The NZ Transport Agency and NZ Police say the findings of a new AA Research report highlight the importance of the ‘safe system’ approach to reducing deaths and serious injuries on New Zealand roads.
The AA Research Foundation study, based on detailed reports from 300 passenger vehicle crashes that resulted in either a fatality or serious injury, found that ‘reckless behaviour’ including drink-driving and speeding contributed to around half of the fatal crashes studied, while around three quarters of the serious injury crashes studied involved drivers who were generally obeying the road rules but crashed after making a mistake.
“This report confirms the need to create a safe transport system which accommodates for human error so that simple mistakes don’t result in avoidable deaths and injuries on our roads,” says NZ Transport Agency Director of Safety and Environment Harry Wilson.
“The safe system concept underpins our approach to road safety, striving to prevent crashes and reduce the severity of crashes when they do occur. Rather than blaming the road user for causing a crash, it acknowledges that even responsible people sometimes make mistakes in their use of the road transport system.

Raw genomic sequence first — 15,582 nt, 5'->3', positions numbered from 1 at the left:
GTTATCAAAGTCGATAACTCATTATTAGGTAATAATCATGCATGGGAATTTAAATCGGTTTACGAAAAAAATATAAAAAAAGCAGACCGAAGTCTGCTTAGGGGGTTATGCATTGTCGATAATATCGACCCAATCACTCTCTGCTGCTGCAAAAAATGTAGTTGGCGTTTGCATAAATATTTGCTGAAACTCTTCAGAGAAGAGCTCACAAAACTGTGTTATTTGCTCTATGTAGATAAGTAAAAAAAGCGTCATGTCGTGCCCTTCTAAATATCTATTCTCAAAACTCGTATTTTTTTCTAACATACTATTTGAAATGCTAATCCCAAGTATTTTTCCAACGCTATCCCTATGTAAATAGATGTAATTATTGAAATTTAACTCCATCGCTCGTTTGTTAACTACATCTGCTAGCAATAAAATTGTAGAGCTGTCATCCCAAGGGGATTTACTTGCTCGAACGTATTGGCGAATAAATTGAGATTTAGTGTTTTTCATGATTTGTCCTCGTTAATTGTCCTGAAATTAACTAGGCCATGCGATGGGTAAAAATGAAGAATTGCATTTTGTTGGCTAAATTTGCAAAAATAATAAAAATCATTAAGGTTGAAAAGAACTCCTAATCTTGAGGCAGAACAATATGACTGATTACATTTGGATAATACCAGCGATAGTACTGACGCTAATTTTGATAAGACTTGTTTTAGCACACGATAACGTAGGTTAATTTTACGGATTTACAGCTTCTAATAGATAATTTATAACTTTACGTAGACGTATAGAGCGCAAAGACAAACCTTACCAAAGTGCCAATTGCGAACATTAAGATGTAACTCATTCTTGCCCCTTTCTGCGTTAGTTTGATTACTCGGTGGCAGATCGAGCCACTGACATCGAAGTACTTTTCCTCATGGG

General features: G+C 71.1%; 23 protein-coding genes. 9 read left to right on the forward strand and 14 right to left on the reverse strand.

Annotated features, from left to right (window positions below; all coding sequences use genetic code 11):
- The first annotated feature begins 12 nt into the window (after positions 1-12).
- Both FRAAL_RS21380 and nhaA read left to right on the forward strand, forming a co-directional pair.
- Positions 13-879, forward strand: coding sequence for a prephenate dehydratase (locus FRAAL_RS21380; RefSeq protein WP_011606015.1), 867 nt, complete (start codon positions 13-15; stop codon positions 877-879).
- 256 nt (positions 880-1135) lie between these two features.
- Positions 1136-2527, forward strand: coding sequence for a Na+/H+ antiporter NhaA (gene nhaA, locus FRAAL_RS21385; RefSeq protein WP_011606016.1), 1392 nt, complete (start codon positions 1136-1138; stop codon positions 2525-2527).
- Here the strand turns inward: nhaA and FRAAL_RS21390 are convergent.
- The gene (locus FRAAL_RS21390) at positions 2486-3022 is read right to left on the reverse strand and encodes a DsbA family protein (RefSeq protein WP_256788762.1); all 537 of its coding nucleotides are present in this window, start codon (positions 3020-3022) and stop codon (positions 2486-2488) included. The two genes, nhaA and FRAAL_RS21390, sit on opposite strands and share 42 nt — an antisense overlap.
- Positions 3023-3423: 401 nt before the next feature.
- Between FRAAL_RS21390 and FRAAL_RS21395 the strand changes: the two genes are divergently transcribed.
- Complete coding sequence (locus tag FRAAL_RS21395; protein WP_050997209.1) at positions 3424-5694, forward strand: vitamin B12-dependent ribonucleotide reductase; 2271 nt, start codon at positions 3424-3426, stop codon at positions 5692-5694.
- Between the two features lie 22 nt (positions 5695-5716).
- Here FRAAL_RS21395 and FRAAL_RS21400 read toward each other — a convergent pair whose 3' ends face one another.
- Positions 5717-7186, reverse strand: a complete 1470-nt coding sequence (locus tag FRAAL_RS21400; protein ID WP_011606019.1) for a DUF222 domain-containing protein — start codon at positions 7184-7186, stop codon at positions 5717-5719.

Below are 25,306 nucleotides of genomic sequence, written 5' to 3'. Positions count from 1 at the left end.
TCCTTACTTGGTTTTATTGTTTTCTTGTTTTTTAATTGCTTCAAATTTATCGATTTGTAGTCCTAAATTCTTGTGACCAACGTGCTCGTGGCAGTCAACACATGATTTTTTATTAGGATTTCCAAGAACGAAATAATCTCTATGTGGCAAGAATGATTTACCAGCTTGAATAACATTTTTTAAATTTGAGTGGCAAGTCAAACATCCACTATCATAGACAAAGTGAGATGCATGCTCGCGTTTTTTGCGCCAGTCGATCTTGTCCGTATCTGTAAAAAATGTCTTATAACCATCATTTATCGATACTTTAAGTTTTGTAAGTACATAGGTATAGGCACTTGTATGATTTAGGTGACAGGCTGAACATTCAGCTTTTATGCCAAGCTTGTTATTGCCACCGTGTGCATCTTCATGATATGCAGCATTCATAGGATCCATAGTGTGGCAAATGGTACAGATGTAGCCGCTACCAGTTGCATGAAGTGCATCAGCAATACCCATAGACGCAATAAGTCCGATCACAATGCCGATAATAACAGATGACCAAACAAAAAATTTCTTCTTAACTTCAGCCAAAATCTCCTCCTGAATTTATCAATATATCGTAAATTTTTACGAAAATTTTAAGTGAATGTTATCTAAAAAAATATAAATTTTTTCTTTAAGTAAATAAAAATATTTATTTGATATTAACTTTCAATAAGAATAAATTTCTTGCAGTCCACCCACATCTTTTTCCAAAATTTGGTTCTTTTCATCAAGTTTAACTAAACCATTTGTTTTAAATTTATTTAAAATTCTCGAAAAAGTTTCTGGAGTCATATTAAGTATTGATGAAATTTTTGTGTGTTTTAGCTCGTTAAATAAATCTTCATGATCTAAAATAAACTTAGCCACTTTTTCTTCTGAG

“The safe system has four equally important pillars - safe roads and roadsides, safe vehicles, safe speeds and safe road use.
“We’re working to make improvements in all of those areas, and we hope this new report will help to broaden the road safety conversation beyond questions of ‘who was at fault’ in a crash, to look at the bigger picture and what we can do collectively to make our system safer,” Mr Wilson says.
Superintendent Steve Greally, National Manager Road Policing, says Police are working hard to contribute to a safe system by encouraging safer road use through prevention and enforcement.
“We know people can mistakes when they’re driving. That’s why we ask them to make good decisions to start with, to lessen the impact of mistakes.
“It’s simple things like making the choice to wear your seatbelt, because if you do make a mistake and crash, wearing your seatbelt greatly improves your chance of survival.
“It’s also why we ask people not to drive too fast - the speed you’re travelling at when you crash has a direct impact on whether you are able to walk away from a crash with your life, and if you do, on the severity of your injuries.
“The report shows that speed is one of the main issues leading to fatal and serious injury crash outcomes. Quite simply, less speed means less harm.”
For more information on the Safe System and how it is applied in practice, see:
The complete AA Research Foundation study can be found here(external link).